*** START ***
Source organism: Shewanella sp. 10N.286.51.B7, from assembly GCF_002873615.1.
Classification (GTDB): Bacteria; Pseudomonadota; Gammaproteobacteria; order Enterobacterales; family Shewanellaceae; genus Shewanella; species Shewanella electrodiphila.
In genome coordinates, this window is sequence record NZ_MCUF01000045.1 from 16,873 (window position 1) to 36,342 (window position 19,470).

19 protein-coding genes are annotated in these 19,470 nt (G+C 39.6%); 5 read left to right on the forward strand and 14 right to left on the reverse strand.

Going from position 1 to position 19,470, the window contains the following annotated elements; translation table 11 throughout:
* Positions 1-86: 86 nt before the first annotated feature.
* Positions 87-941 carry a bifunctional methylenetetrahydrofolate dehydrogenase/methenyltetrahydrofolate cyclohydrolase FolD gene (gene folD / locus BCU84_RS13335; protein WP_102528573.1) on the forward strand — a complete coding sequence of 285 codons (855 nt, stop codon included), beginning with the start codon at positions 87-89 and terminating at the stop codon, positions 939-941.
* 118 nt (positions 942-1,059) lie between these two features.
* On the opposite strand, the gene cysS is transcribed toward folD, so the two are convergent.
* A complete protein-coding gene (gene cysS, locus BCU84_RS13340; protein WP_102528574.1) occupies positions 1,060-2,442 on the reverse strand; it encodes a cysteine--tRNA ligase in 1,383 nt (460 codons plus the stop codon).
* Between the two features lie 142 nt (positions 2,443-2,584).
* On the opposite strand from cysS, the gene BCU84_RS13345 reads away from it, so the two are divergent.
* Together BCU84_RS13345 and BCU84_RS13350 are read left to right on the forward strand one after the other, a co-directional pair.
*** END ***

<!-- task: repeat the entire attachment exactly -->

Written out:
Source organism: Shewanella sp. 10N.286.51.B7, from assembly GCF_002873615.1.
Classification (GTDB): Bacteria; Pseudomonadota; Gammaproteobacteria; order Enterobacterales; family Shewanellaceae; genus Shewanella; species Shewanella electrodiphila.
In genome coordinates, this window is sequence record NZ_MCUF01000045.1 from 16,873 (window position 1) to 36,342 (window position 19,470).

19 protein-coding genes are annotated in these 19,470 nt (G+C 39.6%); 5 read left to right on the forward strand and 14 right to left on the reverse strand.

Going from position 1 to position 19,470, the window contains the following annotated elements; translation table 11 throughout:
* Positions 1-86: 86 nt before the first annotated feature.
* Positions 87-941 carry a bifunctional methylenetetrahydrofolate dehydrogenase/methenyltetrahydrofolate cyclohydrolase FolD gene (gene folD / locus BCU84_RS13335; protein WP_102528573.1) on the forward strand — a complete coding sequence of 285 codons (855 nt, stop codon included), beginning with the start codon at positions 87-89 and terminating at the stop codon, positions 939-941.
* 118 nt (positions 942-1,059) lie between these two features.
* On the opposite strand, the gene cysS is transcribed toward folD, so the two are convergent.
* A complete protein-coding gene (gene cysS, locus BCU84_RS13340; protein WP_102528574.1) occupies positions 1,060-2,442 on the reverse strand; it encodes a cysteine--tRNA ligase in 1,383 nt (460 codons plus the stop codon).
* Between the two features lie 142 nt (positions 2,443-2,584).
* On the opposite strand from cysS, the gene BCU84_RS13345 reads away from it, so the two are divergent.
* Together BCU84_RS13345 and BCU84_RS13350 are read left to right on the forward strand one after the other, a co-directional pair.